They are an incredibly awesome group of people!
It’s one of the most even odds game you’ll find in a casino short of flipping a coin.
Assuming the house rules are favorable, the house edge when playing perfect blackjack strategy is as low as 0.5% (you’ll lose ½ cents for every dollar you bet).
tl;dr - To speed up loading a large HTML table on the client, start with the table CSS set to display: none;.
Once the document is ready, set it back to display: table;.
This reduced my client-side render time from 60 seconds to 6 seconds on a table with ~400,000 cells.
I’m really looking forward to the upcoming Libre Graphics Meeting in Saarbrücken, Germany next year!
For those unfamiliar with the meeting, it’s an annual gathering of Free/Libre software projects and artists. There’s an amazing community of users, developers, and hackers that attend every year to talk about all sorts of cool topics like fonts, photography, painting, performance, and many other things that start with the letter “p” (printing? pontificating? pixls?).
All people have a “tact filter”, which applies tact in one direction to everything that passes through it. Most “normal people” have the tact filter positioned to apply tact in the outgoing direction. Thus whatever normal people say gets the appropriate amount of tact applied to it before they say it. This is because when they were growing up, their parents continually drilled into their heads statements like, “If you can’t say something nice, don’t say anything at all!”
“Nerds,” on the other hand, have their tact filter positioned to apply tact in the incoming direction. Thus, whatever anyone says to them gets the appropriate amount of tact added when they hear it. This is because when nerds were growing up, they continually got picked on, and their parents continually drilled into their heads statements like, “They’re just saying those mean things because they’re jealous. They don’t really mean it.”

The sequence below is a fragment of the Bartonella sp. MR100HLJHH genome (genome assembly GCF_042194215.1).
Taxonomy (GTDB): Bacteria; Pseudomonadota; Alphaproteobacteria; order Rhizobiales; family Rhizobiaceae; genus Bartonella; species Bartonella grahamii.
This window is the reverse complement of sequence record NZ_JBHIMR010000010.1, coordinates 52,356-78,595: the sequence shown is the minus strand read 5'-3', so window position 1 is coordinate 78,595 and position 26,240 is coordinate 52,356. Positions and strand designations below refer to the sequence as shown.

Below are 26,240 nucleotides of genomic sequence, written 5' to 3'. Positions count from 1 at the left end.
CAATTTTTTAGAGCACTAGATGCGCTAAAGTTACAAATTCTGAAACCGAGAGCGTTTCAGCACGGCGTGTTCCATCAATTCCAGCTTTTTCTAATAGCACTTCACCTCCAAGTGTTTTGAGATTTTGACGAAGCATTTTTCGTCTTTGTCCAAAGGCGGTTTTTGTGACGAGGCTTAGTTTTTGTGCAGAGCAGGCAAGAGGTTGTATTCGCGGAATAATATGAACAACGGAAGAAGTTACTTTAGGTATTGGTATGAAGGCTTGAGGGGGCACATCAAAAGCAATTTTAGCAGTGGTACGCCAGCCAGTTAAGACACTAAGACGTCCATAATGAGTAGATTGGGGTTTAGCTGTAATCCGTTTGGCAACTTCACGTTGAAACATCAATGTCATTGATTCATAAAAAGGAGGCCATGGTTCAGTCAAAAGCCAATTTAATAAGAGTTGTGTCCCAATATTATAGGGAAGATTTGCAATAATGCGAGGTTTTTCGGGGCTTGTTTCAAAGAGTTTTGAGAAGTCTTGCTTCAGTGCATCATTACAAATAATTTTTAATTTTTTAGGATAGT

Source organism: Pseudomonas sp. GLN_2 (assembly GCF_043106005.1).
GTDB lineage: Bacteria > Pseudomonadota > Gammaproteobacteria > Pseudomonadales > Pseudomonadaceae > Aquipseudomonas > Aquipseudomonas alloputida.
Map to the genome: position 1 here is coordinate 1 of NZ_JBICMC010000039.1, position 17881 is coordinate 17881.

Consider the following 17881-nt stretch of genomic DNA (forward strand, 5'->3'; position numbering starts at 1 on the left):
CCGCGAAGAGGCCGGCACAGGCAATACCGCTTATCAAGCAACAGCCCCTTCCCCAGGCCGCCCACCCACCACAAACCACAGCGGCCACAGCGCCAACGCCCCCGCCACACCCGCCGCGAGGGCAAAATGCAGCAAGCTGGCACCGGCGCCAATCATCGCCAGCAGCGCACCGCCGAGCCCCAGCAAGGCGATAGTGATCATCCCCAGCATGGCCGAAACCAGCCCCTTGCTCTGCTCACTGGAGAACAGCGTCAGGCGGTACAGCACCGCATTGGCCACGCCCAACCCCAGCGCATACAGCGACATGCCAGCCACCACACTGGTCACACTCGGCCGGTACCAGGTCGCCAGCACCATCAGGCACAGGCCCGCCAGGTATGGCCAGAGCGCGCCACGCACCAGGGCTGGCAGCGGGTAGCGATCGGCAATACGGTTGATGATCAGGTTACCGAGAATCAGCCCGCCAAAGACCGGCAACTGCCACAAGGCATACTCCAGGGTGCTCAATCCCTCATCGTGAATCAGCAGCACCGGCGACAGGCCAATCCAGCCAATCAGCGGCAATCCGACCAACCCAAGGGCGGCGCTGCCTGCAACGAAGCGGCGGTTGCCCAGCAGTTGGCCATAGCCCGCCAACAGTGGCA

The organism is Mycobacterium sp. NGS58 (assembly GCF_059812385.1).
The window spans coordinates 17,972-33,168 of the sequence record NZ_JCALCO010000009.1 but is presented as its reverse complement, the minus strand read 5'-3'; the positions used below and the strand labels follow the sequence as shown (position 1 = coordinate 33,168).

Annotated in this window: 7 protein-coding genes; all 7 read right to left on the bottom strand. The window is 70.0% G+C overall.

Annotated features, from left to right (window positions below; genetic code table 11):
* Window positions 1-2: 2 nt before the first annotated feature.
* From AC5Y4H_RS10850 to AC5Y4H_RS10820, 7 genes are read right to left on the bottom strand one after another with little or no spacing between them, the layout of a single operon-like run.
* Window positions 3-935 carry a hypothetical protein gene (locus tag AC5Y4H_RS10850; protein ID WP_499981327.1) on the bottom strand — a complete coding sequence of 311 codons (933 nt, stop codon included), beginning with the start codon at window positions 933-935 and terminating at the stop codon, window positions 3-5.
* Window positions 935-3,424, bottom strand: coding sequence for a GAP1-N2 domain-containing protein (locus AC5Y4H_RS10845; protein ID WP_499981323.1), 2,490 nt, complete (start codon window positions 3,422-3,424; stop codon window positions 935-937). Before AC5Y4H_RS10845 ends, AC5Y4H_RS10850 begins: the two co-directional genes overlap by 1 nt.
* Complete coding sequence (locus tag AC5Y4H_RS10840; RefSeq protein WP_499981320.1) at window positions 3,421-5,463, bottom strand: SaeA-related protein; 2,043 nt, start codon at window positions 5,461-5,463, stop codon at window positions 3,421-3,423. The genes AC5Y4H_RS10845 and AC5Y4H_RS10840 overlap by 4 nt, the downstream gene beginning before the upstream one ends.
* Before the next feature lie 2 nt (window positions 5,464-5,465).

When normal people talk to each other, both people usually apply the appropriate amount of tact to everything they say, and no one’s feelings get hurt. When nerds talk to each other, both people usually apply the appropriate amount of tact to everything they hear, and no one’s feelings get hurt. However, when normal people talk to nerds, the nerds often get frustrated because the normal people seem to be dodging the real issues and not saying what they really mean. Worse yet, when nerds talk to normal people, the normal people’s feelings often get hurt because the nerds don’t apply tact, assuming the normal person will take their blunt statements and apply whatever tact is necessary.
So, nerds need to understand that normal people have to apply tact to everything they say; they become really uncomfortable if they can’t do this. Normal people need to understand that despite the fact that nerds are usually tactless, things they say are almost never meant personally and shouldn’t be taken that way. Both types of people need to be extra patient when dealing with someone whose tact filter is backwards relative to their own.
Unless you know me well personally, you may not realize that I’m a nerd for ghost stories.
That particular topic is for another time, though.
This post is to celebrate the spooky season with one of my favorite ghost stories, Smee by A.M. Burrage.
Set during a Christmas Eve, it’s a delightful look at an innocent game of hide-and-seek called “Smee” (a portmanteau of “It’s” and “Me”) that includes an unexpected player for the evening.
As with the best short ghost stories, the supernatural is casual and softly haunting; not as vulgar jump scares or “gotcha!” moments of cheap thrills. (The best of this post-facto type of uneasiness is likely Afterward by Edith Wharton.)